In the castle of Southmarch, a Funderling (a dwarf-like race that lives in an underground city under the castle) named Chert is hiding the former physician for the Eddon royal family, Chaven. Through Chaven, Chert seems to constantly dig himself deeper into political intrigue and problems, much to the chagrin of his wife, Opal. All Opal wants to do is raise their adopted son Flint – a boy they find in the first book who has crossed over from the land of the Qar on the other side of the shadowline. In the end, they are on the run and all hiding from the Eddons’ cousin Hedon Tolly.
Also in the castle is Matty Tinright, a poet who has fallen in love with Elan M’Cory, who says that she belongs to Hedon Tolly and seems to have given up on her life. She desperately wants to get away from the Tollys, and enlists Tinwright’s help.
The twins’ aunt Merolana is a duchess who also resides in the castle. She has seen what she is positive is the illegitimate child she gave up fifty years prior… but the child still is a child! She knows what she has seen though, and enlists a Trigonate nun named Utta to help her to seek out her lost son.
There are plenty more story lines to explore in this novel, but I’ll leave it at that. What I love though is that they are all inter-related, and you can start to see pieces of them coming together a little bit at a time. I find myself anxious to find out how they eventually all run into one another, as I’m sure they will!
I’ll attempt to describe the progression of the story without spoiling anything. Shadowplay is much different than Shadowmarch, book one of the series. Where Shadowmarch is definitely the beginning of a fantasy epic, it really is a setup for where the story is really going. In the first book, the characters all move along throughout the story referencing the gods they worship and playing out the usual swords and demons fantasy you would expect. Shadowplay takes a bold step forward and puts the gods themselves on the playing field, in a way.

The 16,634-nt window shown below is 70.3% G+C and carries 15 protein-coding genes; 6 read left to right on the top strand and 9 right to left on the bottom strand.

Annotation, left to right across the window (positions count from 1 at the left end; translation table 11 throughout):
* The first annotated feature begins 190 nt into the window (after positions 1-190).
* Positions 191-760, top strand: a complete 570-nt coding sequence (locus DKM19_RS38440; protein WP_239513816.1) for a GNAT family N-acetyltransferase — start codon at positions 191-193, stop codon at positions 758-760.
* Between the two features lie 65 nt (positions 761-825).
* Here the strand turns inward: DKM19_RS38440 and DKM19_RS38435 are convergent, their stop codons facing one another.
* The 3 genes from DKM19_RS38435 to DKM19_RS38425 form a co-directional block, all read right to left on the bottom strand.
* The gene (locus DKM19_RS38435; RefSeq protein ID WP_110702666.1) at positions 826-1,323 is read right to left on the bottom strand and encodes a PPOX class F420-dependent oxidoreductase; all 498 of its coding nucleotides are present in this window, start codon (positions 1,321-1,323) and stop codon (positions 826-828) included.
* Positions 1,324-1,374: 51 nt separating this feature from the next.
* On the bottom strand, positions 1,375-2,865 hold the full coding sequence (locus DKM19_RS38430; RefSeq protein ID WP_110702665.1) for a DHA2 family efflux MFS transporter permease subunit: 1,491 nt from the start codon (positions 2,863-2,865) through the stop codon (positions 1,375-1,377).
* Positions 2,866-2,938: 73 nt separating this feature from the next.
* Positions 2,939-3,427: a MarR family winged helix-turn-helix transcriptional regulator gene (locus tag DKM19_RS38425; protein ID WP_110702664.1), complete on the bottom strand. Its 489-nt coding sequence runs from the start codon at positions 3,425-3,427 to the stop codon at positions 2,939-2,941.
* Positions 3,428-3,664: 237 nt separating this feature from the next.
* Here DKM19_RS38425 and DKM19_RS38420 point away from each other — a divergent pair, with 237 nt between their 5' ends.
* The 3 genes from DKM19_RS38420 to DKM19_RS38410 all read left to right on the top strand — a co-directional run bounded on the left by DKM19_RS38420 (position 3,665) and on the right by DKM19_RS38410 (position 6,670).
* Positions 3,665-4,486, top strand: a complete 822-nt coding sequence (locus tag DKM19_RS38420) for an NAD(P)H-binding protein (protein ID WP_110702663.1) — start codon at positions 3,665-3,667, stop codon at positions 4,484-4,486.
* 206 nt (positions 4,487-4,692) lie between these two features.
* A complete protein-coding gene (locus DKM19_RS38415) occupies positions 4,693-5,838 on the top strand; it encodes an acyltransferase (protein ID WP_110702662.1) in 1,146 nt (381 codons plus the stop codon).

I find myself amazed at the worlds that Tad Williams writes. The mortal lands in this series feel very much like the medieval worlds described in so many other fantasy epics. Different peoples, languages and cultures populate the lands, and their conflicts drive the stories forward. Cross the shadowline though, and it’s almost like you’ve stepped into an entirely different book, because the world there is so different. It also feels wonderfully undefined, like Williams is just using it as an amusement park of creature and strange culture design. His intent was to make it feel otherwordly, and he’s succeeded. There really are no locations, there is only the destination – the great city of the Qar. As the book progresses, Williams starts to bring the two worlds together, using a bridge I admit I didn’t expect. I definitely want to see more of that bridge!
As much as I am gushing about the story, I did find the pace of the novel sometimes awkward. I felt like a couple of times in the middle of it I wanted to tell the book to “get on with it, already.” Williams is great at creating a relationship between you and his characters, but it verged on too much a few times in this book. Near the end though, the pace quickened and things really started to happen. New ideas and truths were revealed, and I was left guessing at a few relationships I know will be important in the future.
All in all, this is a great book, and is a good reminder why Tad Williams is one of my favourite authors.